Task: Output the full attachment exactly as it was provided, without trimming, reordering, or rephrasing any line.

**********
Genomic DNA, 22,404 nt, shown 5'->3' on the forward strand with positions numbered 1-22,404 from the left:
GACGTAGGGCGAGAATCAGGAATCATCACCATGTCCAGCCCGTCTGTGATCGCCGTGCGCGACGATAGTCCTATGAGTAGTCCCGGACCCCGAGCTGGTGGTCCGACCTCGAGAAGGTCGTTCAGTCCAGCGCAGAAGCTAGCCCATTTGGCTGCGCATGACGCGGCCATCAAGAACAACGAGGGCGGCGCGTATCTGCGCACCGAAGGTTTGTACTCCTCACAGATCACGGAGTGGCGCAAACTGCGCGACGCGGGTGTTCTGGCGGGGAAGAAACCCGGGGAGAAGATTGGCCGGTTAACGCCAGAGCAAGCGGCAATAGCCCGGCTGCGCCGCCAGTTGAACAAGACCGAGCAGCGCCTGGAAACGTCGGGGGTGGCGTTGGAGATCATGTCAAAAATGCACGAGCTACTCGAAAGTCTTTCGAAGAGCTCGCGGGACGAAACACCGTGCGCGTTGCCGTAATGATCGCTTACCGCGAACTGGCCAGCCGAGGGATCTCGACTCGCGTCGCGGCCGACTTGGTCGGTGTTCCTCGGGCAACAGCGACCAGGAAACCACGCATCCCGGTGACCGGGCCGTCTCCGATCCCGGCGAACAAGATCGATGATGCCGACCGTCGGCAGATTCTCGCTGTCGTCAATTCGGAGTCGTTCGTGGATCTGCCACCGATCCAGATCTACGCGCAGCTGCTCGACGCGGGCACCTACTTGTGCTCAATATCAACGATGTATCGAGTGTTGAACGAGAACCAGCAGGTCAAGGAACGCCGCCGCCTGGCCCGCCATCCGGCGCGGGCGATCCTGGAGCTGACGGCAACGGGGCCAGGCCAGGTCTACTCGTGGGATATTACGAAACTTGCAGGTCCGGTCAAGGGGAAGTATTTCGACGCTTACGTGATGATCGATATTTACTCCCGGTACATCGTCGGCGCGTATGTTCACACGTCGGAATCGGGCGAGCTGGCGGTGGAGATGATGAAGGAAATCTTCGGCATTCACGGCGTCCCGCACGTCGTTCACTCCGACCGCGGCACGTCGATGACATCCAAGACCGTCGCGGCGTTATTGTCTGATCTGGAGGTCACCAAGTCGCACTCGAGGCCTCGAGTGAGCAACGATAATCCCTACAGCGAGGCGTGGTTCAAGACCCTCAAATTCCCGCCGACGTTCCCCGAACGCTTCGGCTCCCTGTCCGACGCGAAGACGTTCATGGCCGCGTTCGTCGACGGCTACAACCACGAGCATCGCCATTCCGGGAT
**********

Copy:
Genomic DNA, 22,404 nt, shown 5'->3' on the forward strand with positions numbered 1-22,404 from the left:
GACGTAGGGCGAGAATCAGGAATCATCACCATGTCCAGCCCGTCTGTGATCGCCGTGCGCGACGATAGTCCTATGAGTAGTCCCGGACCCCGAGCTGGTGGTCCGACCTCGAGAAGGTCGTTCAGTCCAGCGCAGAAGCTAGCCCATTTGGCTGCGCATGACGCGGCCATCAAGAACAACGAGGGCGGCGCGTATCTGCGCACCGAAGGTTTGTACTCCTCACAGATCACGGAGTGGCGCAAACTGCGCGACGCGGGTGTTCTGGCGGGGAAGAAACCCGGGGAGAAGATTGGCCGGTTAACGCCAGAGCAAGCGGCAATAGCCCGGCTGCGCCGCCAGTTGAACAAGACCGAGCAGCGCCTGGAAACGTCGGGGGTGGCGTTGGAGATCATGTCAAAAATGCACGAGCTACTCGAAAGTCTTTCGAAGAGCTCGCGGGACGAAACACCGTGCGCGTTGCCGTAATGATCGCTTACCGCGAACTGGCCAGCCGAGGGATCTCGACTCGCGTCGCGGCCGACTTGGTCGGTGTTCCTCGGGCAACAGCGACCAGGAAACCACGCATCCCGGTGACCGGGCCGTCTCCGATCCCGGCGAACAAGATCGATGATGCCGACCGTCGGCAGATTCTCGCTGTCGTCAATTCGGAGTCGTTCGTGGATCTGCCACCGATCCAGATCTACGCGCAGCTGCTCGACGCGGGCACCTACTTGTGCTCAATATCAACGATGTATCGAGTGTTGAACGAGAACCAGCAGGTCAAGGAACGCCGCCGCCTGGCCCGCCATCCGGCGCGGGCGATCCTGGAGCTGACGGCAACGGGGCCAGGCCAGGTCTACTCGTGGGATATTACGAAACTTGCAGGTCCGGTCAAGGGGAAGTATTTCGACGCTTACGTGATGATCGATATTTACTCCCGGTACATCGTCGGCGCGTATGTTCACACGTCGGAATCGGGCGAGCTGGCGGTGGAGATGATGAAGGAAATCTTCGGCATTCACGGCGTCCCGCACGTCGTTCACTCCGACCGCGGCACGTCGATGACATCCAAGACCGTCGCGGCGTTATTGTCTGATCTGGAGGTCACCAAGTCGCACTCGAGGCCTCGAGTGAGCAACGATAATCCCTACAGCGAGGCGTGGTTCAAGACCCTCAAATTCCCGCCGACGTTCCCCGAACGCTTCGGCTCCCTGTCCGACGCGAAGACGTTCATGGCCGCGTTCGTCGACGGCTACAACCACGAGCATCGCCATTCCGGGAT